Then last night I started feeling bad about skipping a run, so I decided to make it up today after work. Now it's 87 degrees and sunny and windy.

At least by 8pm when I'm getting done with my 14 miles it should be cooling off quite a bit.

Friday, May 15, 2009


I just got a massage. Much better than a rolling pin.

I think I might have to make that a regular part of training-- every other week, maybe?

Not just for pies anymore

Last night after my run my legs were tight. Imagine that-- after running 23 miles in the past 6 days, my poor little muscles were a little whiny.

I did some stretching, but that wasn't getting me the relief I needed. So I started rubbing my quads, doing a bit of self-massage. Which was okay, but still, I needed something... more.

Something hard... Something to dig into my muscles... Something I could roll down my leg...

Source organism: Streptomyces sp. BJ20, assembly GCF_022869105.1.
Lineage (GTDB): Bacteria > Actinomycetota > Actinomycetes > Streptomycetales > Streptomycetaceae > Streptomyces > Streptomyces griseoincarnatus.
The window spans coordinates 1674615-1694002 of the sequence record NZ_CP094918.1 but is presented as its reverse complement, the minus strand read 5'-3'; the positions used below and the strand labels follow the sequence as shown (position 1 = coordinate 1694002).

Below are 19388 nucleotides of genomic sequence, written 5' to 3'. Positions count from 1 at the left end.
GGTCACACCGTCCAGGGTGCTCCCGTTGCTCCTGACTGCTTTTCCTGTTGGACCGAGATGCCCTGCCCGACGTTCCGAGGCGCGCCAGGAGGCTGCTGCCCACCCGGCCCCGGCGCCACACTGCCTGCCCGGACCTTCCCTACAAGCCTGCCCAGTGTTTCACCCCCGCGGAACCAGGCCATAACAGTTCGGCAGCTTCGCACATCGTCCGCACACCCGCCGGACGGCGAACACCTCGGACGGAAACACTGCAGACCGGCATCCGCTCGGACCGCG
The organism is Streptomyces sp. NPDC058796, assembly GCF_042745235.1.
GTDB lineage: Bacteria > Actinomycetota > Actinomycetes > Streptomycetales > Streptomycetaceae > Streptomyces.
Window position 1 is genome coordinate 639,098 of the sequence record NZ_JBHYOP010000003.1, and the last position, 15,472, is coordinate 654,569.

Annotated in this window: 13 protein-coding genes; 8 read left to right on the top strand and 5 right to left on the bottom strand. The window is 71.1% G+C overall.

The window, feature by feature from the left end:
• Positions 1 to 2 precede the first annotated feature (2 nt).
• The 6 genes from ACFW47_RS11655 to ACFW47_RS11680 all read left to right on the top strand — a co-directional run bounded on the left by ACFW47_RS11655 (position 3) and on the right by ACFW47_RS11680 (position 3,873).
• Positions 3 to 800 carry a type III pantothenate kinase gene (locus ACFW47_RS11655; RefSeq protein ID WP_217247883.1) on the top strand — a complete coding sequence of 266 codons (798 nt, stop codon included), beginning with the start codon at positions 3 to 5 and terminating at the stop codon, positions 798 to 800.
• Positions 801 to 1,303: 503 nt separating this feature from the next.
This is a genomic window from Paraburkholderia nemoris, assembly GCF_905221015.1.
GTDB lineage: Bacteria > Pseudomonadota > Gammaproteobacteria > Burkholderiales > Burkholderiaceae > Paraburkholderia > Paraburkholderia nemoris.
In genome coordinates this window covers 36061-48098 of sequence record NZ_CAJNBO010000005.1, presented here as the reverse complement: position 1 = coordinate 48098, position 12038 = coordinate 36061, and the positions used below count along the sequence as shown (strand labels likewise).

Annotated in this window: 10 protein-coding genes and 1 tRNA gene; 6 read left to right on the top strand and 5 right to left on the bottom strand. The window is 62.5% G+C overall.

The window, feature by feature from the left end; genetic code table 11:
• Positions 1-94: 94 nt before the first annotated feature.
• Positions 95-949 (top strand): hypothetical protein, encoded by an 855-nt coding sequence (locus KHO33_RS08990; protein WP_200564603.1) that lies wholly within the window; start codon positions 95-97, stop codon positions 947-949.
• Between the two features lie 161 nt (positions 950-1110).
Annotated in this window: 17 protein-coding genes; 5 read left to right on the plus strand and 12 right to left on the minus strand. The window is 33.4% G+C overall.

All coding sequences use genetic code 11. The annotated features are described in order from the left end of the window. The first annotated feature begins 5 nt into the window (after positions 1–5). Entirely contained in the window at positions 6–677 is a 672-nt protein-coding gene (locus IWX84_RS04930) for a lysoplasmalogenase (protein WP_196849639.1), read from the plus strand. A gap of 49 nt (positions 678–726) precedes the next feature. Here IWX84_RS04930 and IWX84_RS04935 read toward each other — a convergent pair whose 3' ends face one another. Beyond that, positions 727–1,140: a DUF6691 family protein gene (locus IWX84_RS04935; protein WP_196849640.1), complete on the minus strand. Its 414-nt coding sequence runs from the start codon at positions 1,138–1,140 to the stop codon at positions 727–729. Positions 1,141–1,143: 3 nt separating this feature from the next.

I had just the thing.

In the kitchen drawer, with the measuring cups and flour sifters, was my new best post-workout tool: my ROLLING PIN.

It works great-- just roll out your quads like you're making a pie. Then think of those calves as biscuit dough-- you don't want to completely flatten it, but you want to get it into a workable form.

Oooh, it hurt in a good way. But I couldn't quite get my glutes and hamstrings myself.

So I employed Jim to run the rolling pin. I laid down flat on my tummy, and he helped work the backside for a while. Not without some snarky comments about using kitchen utensils on myself ("what, are you going to start using the fork to comb your hair now, too?"). But I didn't care. I just laid there and drooled as he rolled up and over the tight spots.

Maybe we should open up a new shop-- C&J's Pie Shoppe and Massage Parlor

Tuesday, May 12, 2009

Running on Empty

Saturday morning I did my 12 mile run. I had lots to do that day, so I got up decently early (for a Saturday, at least), but not early enough to eat breakfast and let it settle before running. So I just ate a few bites of a banana and hit the road. It was totally gorgeous-- sunny, mid-50's, green grass and lots of tulips in peoples' yards. Good running.